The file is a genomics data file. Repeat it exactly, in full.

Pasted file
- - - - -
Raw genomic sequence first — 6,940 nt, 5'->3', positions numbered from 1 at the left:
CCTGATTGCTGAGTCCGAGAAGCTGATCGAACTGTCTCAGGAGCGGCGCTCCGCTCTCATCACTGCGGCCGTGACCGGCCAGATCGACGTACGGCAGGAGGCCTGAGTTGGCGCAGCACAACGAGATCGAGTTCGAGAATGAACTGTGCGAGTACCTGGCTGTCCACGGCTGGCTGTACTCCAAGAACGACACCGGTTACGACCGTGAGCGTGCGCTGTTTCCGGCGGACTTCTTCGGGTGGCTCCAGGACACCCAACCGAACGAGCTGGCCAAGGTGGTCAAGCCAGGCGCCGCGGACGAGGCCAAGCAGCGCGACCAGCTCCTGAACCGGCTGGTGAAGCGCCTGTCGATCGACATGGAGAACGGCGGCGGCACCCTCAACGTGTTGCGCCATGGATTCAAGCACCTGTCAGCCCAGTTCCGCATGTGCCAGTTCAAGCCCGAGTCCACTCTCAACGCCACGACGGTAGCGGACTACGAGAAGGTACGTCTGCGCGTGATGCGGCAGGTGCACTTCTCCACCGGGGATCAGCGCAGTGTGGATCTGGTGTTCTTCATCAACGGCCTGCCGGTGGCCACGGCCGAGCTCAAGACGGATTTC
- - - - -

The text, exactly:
Raw genomic sequence first — 6,940 nt, 5'->3', positions numbered from 1 at the left:
CCTGATTGCTGAGTCCGAGAAGCTGATCGAACTGTCTCAGGAGCGGCGCTCCGCTCTCATCACTGCGGCCGTGACCGGCCAGATCGACGTACGGCAGGAGGCCTGAGTTGGCGCAGCACAACGAGATCGAGTTCGAGAATGAACTGTGCGAGTACCTGGCTGTCCACGGCTGGCTGTACTCCAAGAACGACACCGGTTACGACCGTGAGCGTGCGCTGTTTCCGGCGGACTTCTTCGGGTGGCTCCAGGACACCCAACCGAACGAGCTGGCCAAGGTGGTCAAGCCAGGCGCCGCGGACGAGGCCAAGCAGCGCGACCAGCTCCTGAACCGGCTGGTGAAGCGCCTGTCGATCGACATGGAGAACGGCGGCGGCACCCTCAACGTGTTGCGCCATGGATTCAAGCACCTGTCAGCCCAGTTCCGCATGTGCCAGTTCAAGCCCGAGTCCACTCTCAACGCCACGACGGTAGCGGACTACGAGAAGGTACGTCTGCGCGTGATGCGGCAGGTGCACTTCTCCACCGGGGATCAGCGCAGTGTGGATCTGGTGTTCTTCATCAACGGCCTGCCGGTGGCCACGGCCGAGCTCAAGACGGATTTC